August 4, 2014 in Features

The Slice: Wise coach puts players’ health first

By The Spokesman-Review
 

This Slice answer struck me as timely and important, so let’s lead off with it.

“Regarding your question about hurling at football practice,” wrote Steve Kent. “It should never happen! I’ve been a high school coach for 36 years in the Spokane Valley and remember only a couple of times where we pushed a kid to the point of vomiting. If the athlete is in any sort of condition the two-a-day experience, while strenuous, should never push a kid to that point.

“A player who lacks conditioning must be monitored so as to prevent any kind of incident.

“In short, pushing a player to that extreme is foolish and potentially life threatening. Hopefully all coaches are on board as we move toward the start of another high school football season.”

Red beer, continued: “Once upon a time, in 1968 and 1969, I was stationed aboard a U.S. Coast Guard cutter in Alameda, Calif.,” wrote Curt Eglin. “All the local bars in metro Oakland served beer with tomato juice, if you asked for it. Every bar called it ‘tomato beer’ but each seemed to make it somewhat differently, with anywhere between one quarter to one half tomato juice and the rest of the glass draught beer.

“What’s the beauty of tomato beer? You can use the cheapest rot-gut panther urine beer sold in the store and cut it with your personal proportion of tomato juice and it will taste just fine.”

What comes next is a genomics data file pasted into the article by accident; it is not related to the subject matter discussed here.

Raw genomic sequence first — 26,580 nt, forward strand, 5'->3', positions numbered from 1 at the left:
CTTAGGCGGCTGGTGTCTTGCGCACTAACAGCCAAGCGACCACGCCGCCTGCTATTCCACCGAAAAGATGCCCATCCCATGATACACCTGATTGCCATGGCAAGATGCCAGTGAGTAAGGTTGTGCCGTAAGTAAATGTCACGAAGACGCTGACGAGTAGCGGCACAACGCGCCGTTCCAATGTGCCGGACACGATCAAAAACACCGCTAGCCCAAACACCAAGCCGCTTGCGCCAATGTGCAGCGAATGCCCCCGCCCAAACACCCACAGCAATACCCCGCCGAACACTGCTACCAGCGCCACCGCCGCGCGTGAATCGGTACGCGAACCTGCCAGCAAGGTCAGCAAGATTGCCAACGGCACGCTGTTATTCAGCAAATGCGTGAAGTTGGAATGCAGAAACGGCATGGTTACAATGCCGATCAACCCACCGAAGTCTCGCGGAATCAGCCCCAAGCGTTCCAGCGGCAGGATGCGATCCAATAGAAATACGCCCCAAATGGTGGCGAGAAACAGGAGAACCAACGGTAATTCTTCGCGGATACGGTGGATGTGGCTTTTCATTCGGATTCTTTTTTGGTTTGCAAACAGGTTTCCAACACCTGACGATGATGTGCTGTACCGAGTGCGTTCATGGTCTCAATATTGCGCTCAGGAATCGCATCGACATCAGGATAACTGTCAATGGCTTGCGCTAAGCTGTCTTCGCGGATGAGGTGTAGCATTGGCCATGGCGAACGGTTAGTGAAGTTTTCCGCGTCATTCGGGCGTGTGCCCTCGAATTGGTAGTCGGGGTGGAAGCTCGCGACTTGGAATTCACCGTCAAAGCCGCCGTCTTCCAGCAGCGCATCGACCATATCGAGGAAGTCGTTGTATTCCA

And Mike Wirt offered this. “My wife, not much of a beer lover otherwise, has enjoyed ‘red beer’ (beer and tomato juice, for her at least as much juice as beer) for a very long time, predating our move to the Spokane area in the early 1970s. She said that she first had it when visiting relatives in South Dakota.”

Here’s hoping she wasn’t served panther urine beer.

Today’s Slice question: When contemplating your current level of fitness, does the memory of your former physical capabilities inspire you or is the difference between then and now just discouraging?

Write The Slice at P.O. Box 2160, Spokane, WA 99210; call (509) 459-5470; email pault@spokesman.com. The other day at the Washington Trust Bank branch Shirley Dicus frequents, when it was really hot, employees handed out water bottles to customers.


Thoughts and opinions on this story? Click here to comment >>

Get stories like this in a free daily email